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In Christ

Photo of john braunAll will be well. As Christians we sometimes think that we are surrounded by the protective bubble of God’s care and nothing bad ever happens. How often we experience and witness moments that teach us a different lesson! God—even a loving and gracious God—does not exclude us from the conditions of this evil, turbulent, and troublesome place.

We seem to struggle so hard to make it all well. But our best plans lie shredded by the harm and tragedy that change our lives unexpectedly. It may come from disease, accident, or the evil intent of others. We wipe the tears that run down our cheeks with the back of our hands. Then those hands hang limp, quiet and helpless in our laps. It appears that all will not be well.

We easily forget what the apostle Paul said to the early Christians, “We must go through many hardships to enter the kingdom of God” (Acts 14:22). Why is that so? Our sinful human nature bombards our minds and hearts with the idea that it’s God’s fault for making this world, our lives, and the lives of those we hold dear so miserable. We are born hostile to God and oppose what he says. Sadly, the sidewalks that lead to our churches and the message of grace are sometimes silent witnesses of those who have left in their hardships, never to return.

Two words identify a much different view and clarify what Christians hold on to so dearly in sorrow, loss, and pain: in Christ. Those two words identify a vital connection we have with Christ—a connection those who do not trust Christ cannot understand and often not only reject but also oppose.

We are in Christ. That is a vital connection as we take our daily steps through life.

When the Holy Spirit gives us faith, he establishes that connection to Christ. We believe in Christ, and we “belong to Jesus Christ” (Romans 1:6). We are forgiven, loved, and “made . . . alive with Christ” (Ephesians 2:5). We don’t think the way the rest of the world thinks.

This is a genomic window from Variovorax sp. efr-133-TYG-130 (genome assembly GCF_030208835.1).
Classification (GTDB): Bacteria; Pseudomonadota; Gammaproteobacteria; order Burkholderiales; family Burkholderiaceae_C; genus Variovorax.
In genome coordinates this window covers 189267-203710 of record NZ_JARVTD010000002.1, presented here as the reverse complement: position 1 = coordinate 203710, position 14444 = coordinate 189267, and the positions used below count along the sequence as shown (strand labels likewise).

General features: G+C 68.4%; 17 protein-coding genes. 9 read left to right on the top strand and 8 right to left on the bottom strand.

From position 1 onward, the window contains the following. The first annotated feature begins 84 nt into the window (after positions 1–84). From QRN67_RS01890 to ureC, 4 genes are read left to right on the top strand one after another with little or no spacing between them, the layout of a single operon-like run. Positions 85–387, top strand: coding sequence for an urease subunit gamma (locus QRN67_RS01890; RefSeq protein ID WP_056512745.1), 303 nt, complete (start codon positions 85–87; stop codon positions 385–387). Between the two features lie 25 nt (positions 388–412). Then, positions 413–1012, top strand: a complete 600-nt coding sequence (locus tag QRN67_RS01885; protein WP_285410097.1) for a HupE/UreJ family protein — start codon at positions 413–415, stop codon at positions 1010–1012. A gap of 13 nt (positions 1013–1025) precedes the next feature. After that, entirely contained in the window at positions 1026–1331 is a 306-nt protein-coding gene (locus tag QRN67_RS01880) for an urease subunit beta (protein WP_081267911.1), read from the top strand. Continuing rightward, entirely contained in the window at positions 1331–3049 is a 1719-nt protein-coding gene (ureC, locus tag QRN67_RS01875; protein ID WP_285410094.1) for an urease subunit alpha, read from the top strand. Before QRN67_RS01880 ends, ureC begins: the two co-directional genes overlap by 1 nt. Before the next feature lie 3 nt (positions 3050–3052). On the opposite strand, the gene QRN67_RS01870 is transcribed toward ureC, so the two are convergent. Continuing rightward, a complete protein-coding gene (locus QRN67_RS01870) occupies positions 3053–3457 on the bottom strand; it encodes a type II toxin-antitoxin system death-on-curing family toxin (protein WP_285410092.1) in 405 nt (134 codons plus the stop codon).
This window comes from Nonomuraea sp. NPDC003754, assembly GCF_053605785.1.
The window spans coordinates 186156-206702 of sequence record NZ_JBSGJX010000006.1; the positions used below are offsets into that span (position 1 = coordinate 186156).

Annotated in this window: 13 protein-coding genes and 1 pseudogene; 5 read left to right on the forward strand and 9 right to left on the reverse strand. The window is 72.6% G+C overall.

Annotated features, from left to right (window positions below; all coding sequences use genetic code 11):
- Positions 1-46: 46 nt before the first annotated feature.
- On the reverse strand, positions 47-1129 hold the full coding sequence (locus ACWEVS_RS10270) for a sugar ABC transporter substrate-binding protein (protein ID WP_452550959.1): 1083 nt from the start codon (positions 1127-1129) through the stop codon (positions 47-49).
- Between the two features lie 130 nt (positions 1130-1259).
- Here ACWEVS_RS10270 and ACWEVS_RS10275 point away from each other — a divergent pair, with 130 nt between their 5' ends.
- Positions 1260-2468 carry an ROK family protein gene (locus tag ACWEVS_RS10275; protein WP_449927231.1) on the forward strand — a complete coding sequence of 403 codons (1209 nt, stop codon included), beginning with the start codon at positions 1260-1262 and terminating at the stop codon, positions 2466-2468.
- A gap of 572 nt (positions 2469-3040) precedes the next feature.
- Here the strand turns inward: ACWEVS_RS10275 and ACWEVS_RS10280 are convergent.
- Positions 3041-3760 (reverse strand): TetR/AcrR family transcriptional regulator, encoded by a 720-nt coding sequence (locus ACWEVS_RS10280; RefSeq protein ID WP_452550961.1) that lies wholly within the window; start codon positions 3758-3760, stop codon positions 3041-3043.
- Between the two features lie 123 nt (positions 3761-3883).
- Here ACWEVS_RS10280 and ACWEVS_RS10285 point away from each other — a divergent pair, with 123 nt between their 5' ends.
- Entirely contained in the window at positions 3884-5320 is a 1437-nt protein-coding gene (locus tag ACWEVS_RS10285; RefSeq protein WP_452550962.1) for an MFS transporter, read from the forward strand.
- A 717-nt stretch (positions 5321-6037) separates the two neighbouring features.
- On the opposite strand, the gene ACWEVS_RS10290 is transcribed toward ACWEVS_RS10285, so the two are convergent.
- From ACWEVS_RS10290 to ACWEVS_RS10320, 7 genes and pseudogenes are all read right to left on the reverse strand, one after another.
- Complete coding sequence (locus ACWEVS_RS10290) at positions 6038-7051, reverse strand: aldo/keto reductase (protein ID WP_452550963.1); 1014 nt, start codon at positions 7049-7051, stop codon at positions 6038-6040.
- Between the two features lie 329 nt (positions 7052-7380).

When we hurt or see others hurt deeply, yes, we sometimes ask why God brings us—his chosen people—tears and sorrow. Our connection to Christ teaches us that God’s reasons are often as different as the people who suffer. We struggle to understand yet often find his ways confusing and difficult. In Christ, we are children who do not always grasp our Father’s wisdom.

At a minimum, we shed tears and reach out in compassion to those who suffer. God asks us to love them in the same way he loved us in Christ. Those who hurt desperately need our love.

We also know from experience, as Moses did, that the best of our days are trouble and sorrow (Psalm 90:10). In those days, God steers us not just to see the trials and pain. He challenges us to look beyond—to recognize that “here we do not have an enduring city, but we are looking for the city that is to come” (Hebrews 13:14). Even when our bodies slowly deteriorate, he challenges us to trust that he will “transform our lowly bodies so that they will be like his glorious body” (Philippians 3:21).

We are in Christ. That is a vital connection as we take our daily steps through life. As we face personal tragedies, family turmoil, even nagging doubts, the vital principle is that we are connected to Christ who wants us to be with him forever. In Christ, we can take the next difficult step until he brings us home.

In Christ. Yes, only two words, but how rich they are.

John Braun Signature

 

 

 

Author: John A. Braun
Volume 109, Number 02
Issue: February 2022

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This entry is part 11 of 46 in the series a-thought

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